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Understanding the Key Differences between a Tenant and a Lodger

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Croydon estate agent

Are you a tenant looking for a home? Well, before you start going through the listings for a rental property, we suggest you gain a clear understanding of the difference between a ‘tenant’ and a ‘lodger’. Many landlords use these two terms interchangeably to refer to a renting party, but they do not mean the same. You can hire a Croydon estate agent for your house hunting so that you will receive professional guidance where you require.

Explained in simple words, a lodger lives in the same property as the landlord. Both parties share the home space and the landlord is classified as a live-in landlord. In legal terms, the lodger is referred to as a licensee.

On the other hand, a tenant is someone who lives independently in a rented space. Landlords own the property, but they don’t live there. They are classified as a live-out landlord. A tenancy agreement is signed between the tenant and landlord.

In this blog, we discuss the key points of difference between a lodger and a tenant.

Tenant rights

Tenants living under a tenancy agreement, such as the Assured Short hold Tenancy (AST), are entitled to certain rights during their tenancy period. Such as, the right to live in a safe property with essential repairs carried out in a timely manner, a standard notice period before eviction of no less than 2 months (unless a mutual agreement is made to the contrary).

With lodgers, the laws are different. They live under a ‘license’ which gives them much fewer rights. For example, they can be asked to leave at any time with a ‘reasonable’ notice period, typically 28 days, but can be less. A property management company in Croydon would advise both lodgers and landlords to have a written license with all the rules and conditions of stay properly outlined and mutually agreed.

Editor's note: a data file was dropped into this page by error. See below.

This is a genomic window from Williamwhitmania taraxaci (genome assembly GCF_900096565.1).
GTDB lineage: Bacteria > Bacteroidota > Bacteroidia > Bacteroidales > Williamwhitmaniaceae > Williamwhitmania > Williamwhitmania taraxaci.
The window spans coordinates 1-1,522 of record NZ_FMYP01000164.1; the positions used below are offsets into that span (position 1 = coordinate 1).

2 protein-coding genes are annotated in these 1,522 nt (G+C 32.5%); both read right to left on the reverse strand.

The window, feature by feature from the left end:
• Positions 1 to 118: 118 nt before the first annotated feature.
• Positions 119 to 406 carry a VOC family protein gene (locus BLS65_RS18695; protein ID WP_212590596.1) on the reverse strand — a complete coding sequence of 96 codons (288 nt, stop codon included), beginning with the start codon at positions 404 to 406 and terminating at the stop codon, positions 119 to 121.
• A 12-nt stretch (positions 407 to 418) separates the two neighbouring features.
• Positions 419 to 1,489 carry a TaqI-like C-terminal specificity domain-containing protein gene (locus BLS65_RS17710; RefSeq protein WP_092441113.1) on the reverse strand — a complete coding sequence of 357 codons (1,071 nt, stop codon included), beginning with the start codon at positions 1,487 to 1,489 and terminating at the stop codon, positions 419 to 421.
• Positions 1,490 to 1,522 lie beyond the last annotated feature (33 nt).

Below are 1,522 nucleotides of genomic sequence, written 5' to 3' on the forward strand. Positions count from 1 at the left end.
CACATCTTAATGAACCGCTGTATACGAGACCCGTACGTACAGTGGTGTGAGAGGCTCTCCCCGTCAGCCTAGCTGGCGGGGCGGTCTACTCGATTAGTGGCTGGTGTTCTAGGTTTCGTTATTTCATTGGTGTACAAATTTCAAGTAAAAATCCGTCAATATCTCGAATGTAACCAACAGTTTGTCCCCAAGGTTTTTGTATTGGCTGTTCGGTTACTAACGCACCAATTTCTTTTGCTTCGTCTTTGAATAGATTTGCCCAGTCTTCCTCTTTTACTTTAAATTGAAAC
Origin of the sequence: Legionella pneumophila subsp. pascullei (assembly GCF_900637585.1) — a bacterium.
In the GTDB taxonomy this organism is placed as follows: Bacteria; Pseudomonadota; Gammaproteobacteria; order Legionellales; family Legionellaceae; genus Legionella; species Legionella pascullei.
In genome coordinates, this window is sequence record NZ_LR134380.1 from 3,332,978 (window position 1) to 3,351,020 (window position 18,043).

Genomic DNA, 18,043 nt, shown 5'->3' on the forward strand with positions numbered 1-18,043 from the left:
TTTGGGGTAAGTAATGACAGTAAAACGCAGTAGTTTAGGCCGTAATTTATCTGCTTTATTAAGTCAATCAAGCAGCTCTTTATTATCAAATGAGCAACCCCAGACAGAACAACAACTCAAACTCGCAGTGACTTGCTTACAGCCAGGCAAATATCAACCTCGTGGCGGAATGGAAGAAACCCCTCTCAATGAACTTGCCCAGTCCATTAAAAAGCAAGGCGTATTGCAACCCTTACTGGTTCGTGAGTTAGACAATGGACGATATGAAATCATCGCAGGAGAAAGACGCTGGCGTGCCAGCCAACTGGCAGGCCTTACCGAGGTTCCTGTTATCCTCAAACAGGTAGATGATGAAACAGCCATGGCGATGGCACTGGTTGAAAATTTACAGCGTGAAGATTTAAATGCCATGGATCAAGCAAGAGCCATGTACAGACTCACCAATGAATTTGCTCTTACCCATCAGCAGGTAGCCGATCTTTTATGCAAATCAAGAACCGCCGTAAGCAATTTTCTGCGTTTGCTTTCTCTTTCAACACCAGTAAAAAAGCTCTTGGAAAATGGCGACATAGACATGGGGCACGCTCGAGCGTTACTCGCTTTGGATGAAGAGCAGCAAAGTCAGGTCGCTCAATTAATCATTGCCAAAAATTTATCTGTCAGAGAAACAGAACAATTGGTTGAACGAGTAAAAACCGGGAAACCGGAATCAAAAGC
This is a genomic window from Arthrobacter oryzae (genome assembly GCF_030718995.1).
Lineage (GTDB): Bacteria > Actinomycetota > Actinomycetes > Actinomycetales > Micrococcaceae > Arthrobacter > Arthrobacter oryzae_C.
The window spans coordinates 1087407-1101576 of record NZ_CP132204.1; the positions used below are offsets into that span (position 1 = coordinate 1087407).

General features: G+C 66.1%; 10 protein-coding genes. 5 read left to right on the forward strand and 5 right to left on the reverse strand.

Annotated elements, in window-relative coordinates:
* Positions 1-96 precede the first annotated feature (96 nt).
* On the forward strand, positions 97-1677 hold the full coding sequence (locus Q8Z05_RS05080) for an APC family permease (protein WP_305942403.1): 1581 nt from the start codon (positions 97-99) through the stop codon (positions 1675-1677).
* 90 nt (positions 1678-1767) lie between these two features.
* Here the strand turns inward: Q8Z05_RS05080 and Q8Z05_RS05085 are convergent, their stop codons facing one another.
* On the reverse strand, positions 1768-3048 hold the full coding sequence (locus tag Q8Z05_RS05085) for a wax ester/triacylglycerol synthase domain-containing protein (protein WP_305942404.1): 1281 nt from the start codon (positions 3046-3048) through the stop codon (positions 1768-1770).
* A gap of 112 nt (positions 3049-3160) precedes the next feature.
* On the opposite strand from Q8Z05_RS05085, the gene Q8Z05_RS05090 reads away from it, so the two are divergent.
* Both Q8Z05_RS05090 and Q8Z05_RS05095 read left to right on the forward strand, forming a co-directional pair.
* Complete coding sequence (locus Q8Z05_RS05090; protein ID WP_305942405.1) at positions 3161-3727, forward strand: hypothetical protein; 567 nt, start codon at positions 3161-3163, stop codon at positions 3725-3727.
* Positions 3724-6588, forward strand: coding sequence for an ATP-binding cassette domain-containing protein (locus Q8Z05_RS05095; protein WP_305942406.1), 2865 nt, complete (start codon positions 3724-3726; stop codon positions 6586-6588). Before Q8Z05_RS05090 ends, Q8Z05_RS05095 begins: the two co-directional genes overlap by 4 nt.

If a landlord wishes to visit a tenant’s property under an AST agreement, they must give reasonable notice before visiting – unless there is an emergency with agreement of the Tenant. Tenants also have the right to deny the landlord entry which is not advisable, as professional Landlord’s are intent on up keeping yearly maintenance on their property to ensure the safety of their tenant’s.

With lodgers, they don’t have any exclusive rights to the property. They are not allowed to put a lock on their door and cannot stop the landlord from entering their room. Legally, landlords can also ask a lodger to move into a different room without notice.


With tenants who are living under an AST agreement, the landlords are entitled by law to keep their tenancy deposits registered with a governed protection scheme, such as

With lodgers, there is no legal obligation for a landlord to protect their deposits under a scheme.

Responsibilities for a landlord 

When renting out to a tenant, landlords have to comply by several legal obligations. This includes regulations e.g. installing a smoke alarm on every floor where a room is used/partially used as living accommodation (The smoke and carbon monoxide alarm (England) Regulations 2015); ensuring gas appliances are check on a yearly basis with any remedial works to be carried out in a timely manner (The Gas Safety(Installation and Use) Regulations 1998 (GSIUR); provide an Energy Performance Certificate(EPC – Minimum Energy Efficiency Standards-MEES)etc.

In case of lodgers, while it is still important that the property offers a safe living environment – such as doing an annual gas check – the regulations are much less stringent.


For first-time renters, understanding the difference between a tenant and a lodger are very important. When looking for properties to rent, make sure you ask the right questions to be clear about your living rights. You can also hire a Croydon estate agent for professional guidance.

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